Say, for example, you’re in a predicament where you’ve fallen behind on credit card payments and will be unable to pay them for the foreseeable future. Beyond giving you debt management advice, how could a credit counselor assist you with that?

In addition to helping you create an action plan and a detailed budget, credit counselors can work with you and your creditors to develop a debt management plan, or DMP.

Here’s how it works:

In a typical DMP, your credit counselor will negotiate an affordable payment schedule with creditors on your behalf. Through these negotiations, your counselor could get creditors to:

  • reduce your monthly payments
  • decrease your interest rates
  • waive fees on some of your debts

Both your credit counselor and creditors will come to an agreement on a payment schedule that’s realistic and within your budget. Rest assured, you’ll have the opportunity to review and approve their suggested plan before starting anything.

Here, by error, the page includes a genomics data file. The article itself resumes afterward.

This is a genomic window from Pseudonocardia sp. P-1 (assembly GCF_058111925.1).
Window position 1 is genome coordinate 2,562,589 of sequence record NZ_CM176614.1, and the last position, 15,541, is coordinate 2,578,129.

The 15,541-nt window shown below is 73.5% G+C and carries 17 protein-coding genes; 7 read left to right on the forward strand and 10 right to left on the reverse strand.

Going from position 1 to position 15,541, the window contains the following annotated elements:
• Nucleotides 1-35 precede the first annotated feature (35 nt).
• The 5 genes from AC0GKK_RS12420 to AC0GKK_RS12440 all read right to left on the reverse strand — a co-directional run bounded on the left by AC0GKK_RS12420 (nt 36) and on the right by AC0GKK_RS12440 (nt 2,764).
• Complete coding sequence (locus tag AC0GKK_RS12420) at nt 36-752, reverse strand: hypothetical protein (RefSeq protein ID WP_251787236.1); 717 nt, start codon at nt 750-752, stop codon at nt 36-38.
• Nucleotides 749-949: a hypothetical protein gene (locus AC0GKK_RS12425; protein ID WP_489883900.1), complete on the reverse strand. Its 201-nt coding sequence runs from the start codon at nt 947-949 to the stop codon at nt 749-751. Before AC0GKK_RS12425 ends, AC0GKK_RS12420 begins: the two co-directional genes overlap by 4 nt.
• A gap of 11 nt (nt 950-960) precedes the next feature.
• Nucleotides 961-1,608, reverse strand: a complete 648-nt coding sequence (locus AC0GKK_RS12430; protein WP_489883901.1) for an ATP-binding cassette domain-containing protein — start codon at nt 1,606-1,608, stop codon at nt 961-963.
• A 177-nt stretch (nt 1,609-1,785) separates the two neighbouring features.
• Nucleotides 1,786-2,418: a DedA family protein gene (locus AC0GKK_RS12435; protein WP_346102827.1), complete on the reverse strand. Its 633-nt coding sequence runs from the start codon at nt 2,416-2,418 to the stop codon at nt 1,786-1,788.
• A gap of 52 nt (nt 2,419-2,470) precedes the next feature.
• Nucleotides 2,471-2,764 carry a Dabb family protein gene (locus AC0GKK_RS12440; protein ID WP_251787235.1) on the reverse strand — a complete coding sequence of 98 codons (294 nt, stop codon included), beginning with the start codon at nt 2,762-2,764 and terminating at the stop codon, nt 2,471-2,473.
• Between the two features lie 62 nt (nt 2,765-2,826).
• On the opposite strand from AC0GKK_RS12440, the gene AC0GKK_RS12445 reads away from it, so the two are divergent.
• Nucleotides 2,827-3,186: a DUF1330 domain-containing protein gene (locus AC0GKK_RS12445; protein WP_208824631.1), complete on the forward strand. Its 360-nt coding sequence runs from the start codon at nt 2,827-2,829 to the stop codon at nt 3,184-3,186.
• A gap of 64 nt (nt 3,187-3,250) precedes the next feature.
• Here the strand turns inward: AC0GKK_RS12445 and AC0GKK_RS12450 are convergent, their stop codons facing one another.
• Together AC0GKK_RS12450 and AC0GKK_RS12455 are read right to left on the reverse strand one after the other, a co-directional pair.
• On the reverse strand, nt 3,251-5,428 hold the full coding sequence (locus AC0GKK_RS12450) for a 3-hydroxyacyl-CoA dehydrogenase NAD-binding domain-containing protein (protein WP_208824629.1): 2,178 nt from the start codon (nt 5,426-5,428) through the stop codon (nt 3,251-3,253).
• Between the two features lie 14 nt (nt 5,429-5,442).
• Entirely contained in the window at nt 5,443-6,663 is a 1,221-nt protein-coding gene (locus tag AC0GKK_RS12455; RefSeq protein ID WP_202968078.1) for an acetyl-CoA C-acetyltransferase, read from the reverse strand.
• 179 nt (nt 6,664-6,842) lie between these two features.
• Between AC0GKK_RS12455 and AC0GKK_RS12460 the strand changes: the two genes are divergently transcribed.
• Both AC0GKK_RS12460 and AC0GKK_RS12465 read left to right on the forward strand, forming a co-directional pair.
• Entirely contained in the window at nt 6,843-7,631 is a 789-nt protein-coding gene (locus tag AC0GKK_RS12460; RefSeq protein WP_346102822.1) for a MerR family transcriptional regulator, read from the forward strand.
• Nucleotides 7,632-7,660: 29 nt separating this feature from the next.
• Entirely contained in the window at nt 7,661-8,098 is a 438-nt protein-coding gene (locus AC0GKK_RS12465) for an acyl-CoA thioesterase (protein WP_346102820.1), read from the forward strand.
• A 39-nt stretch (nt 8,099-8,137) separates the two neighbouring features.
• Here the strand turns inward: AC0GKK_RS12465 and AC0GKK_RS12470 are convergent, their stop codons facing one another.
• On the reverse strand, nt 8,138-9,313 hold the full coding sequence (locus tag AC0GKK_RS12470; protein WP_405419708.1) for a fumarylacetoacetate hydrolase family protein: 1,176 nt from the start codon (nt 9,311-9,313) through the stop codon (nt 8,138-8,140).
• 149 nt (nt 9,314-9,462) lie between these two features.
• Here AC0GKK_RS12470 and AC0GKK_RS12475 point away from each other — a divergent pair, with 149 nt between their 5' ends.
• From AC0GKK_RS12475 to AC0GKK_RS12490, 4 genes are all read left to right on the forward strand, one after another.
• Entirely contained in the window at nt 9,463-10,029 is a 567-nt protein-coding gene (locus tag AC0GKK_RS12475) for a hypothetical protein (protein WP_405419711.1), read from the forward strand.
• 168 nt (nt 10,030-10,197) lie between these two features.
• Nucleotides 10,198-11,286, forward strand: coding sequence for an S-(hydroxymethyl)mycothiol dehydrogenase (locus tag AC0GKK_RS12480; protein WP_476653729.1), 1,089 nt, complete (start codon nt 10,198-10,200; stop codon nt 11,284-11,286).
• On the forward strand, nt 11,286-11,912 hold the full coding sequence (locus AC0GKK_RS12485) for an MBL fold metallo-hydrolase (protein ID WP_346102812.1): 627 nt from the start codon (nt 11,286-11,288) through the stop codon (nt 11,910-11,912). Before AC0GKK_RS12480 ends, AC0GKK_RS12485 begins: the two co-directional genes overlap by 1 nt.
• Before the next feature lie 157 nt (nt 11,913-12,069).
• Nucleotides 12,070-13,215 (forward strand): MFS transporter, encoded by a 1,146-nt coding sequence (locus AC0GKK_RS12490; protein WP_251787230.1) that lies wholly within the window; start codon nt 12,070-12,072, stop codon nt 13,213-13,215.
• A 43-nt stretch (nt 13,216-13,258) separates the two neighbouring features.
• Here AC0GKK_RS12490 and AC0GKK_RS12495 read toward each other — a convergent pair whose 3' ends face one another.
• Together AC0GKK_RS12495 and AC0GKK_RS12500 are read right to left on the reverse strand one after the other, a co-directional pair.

Once your DMP begins, you’ll make monthly payments to the credit counseling agency you’re working with. They’ll distribute those funds to your creditors according to the agreed-upon payment schedule, and over a period of 3 to 5 years, you’ll have repaid the debts you owed to creditors in full.

When it comes to costs, enrolling in a DMP is a fairly inexpensive way to manage your debt. According to Debt.org, nonprofit credit counseling agencies typically charge between $25 – $50 for a monthly maintenance fee, and $50 – $75 for a one-time set-up fee.